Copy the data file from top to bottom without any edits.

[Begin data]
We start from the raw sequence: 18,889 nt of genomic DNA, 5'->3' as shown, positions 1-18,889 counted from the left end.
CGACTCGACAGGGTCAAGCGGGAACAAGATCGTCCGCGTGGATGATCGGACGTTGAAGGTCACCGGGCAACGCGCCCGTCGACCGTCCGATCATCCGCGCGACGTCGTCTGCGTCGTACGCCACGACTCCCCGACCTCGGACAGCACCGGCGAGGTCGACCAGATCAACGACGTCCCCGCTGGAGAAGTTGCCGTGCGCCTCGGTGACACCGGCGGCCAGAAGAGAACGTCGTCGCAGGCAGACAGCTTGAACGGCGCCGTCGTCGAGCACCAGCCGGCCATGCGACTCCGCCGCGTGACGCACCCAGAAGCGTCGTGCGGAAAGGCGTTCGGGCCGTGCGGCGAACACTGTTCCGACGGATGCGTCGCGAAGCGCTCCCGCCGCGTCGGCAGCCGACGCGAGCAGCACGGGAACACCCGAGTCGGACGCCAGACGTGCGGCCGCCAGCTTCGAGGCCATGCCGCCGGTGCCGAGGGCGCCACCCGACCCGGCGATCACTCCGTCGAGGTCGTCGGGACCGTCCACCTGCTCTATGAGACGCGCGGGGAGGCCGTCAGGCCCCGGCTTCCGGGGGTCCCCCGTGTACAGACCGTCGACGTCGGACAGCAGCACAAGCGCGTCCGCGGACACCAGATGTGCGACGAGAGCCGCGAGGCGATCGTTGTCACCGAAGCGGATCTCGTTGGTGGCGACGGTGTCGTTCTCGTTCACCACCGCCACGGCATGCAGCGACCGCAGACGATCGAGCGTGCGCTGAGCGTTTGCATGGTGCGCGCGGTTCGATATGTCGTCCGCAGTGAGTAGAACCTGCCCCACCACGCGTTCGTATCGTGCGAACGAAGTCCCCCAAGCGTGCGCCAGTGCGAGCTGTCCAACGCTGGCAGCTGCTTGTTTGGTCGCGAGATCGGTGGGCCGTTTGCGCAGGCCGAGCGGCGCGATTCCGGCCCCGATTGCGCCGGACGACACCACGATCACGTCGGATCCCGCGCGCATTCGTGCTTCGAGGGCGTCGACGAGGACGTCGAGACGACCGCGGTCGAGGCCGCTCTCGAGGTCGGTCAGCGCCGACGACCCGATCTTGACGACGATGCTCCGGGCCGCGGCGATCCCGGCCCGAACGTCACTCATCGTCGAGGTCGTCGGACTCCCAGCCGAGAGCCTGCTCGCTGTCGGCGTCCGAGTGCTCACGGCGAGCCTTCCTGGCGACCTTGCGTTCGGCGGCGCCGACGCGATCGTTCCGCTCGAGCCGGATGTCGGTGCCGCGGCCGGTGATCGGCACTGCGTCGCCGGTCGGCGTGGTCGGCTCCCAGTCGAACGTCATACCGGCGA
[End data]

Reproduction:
We start from the raw sequence: 18,889 nt of genomic DNA, 5'->3' as shown, positions 1-18,889 counted from the left end.
CGACTCGACAGGGTCAAGCGGGAACAAGATCGTCCGCGTGGATGATCGGACGTTGAAGGTCACCGGGCAACGCGCCCGTCGACCGTCCGATCATCCGCGCGACGTCGTCTGCGTCGTACGCCACGACTCCCCGACCTCGGACAGCACCGGCGAGGTCGACCAGATCAACGACGTCCCCGCTGGAGAAGTTGCCGTGCGCCTCGGTGACACCGGCGGCCAGAAGAGAACGTCGTCGCAGGCAGACAGCTTGAACGGCGCCGTCGTCGAGCACCAGCCGGCCATGCGACTCCGCCGCGTGACGCACCCAGAAGCGTCGTGCGGAAAGGCGTTCGGGCCGTGCGGCGAACACTGTTCCGACGGATGCGTCGCGAAGCGCTCCCGCCGCGTCGGCAGCCGACGCGAGCAGCACGGGAACACCCGAGTCGGACGCCAGACGTGCGGCCGCCAGCTTCGAGGCCATGCCGCCGGTGCCGAGGGCGCCACCCGACCCGGCGATCACTCCGTCGAGGTCGTCGGGACCGTCCACCTGCTCTATGAGACGCGCGGGGAGGCCGTCAGGCCCCGGCTTCCGGGGGTCCCCCGTGTACAGACCGTCGACGTCGGACAGCAGCACAAGCGCGTCCGCGGACACCAGATGTGCGACGAGAGCCGCGAGGCGATCGTTGTCACCGAAGCGGATCTCGTTGGTGGCGACGGTGTCGTTCTCGTTCACCACCGCCACGGCATGCAGCGACCGCAGACGATCGAGCGTGCGCTGAGCGTTTGCATGGTGCGCGCGGTTCGATATGTCGTCCGCAGTGAGTAGAACCTGCCCCACCACGCGTTCGTATCGTGCGAACGAAGTCCCCCAAGCGTGCGCCAGTGCGAGCTGTCCAACGCTGGCAGCTGCTTGTTTGGTCGCGAGATCGGTGGGCCGTTTGCGCAGGCCGAGCGGCGCGATTCCGGCCCCGATTGCGCCGGACGACACCACGATCACGTCGGATCCCGCGCGCATTCGTGCTTCGAGGGCGTCGACGAGGACGTCGAGACGACCGCGGTCGAGGCCGCTCTCGAGGTCGGTCAGCGCCGACGACCCGATCTTGACGACGATGCTCCGGGCCGCGGCGATCCCGGCCCGAACGTCACTCATCGTCGAGGTCGTCGGACTCCCAGCCGAGAGCCTGCTCGCTGTCGGCGTCCGAGTGCTCACGGCGAGCCTTCCTGGCGACCTTGCGTTCGGCGGCGCCGACGCGATCGTTCCGCTCGAGCCGGATGTCGGTGCCGCGGCCGGTGATCGGCACTGCGTCGCCGGTCGGCGTGGTCGGCTCCCAGTCGAACGTCATACCGGCGA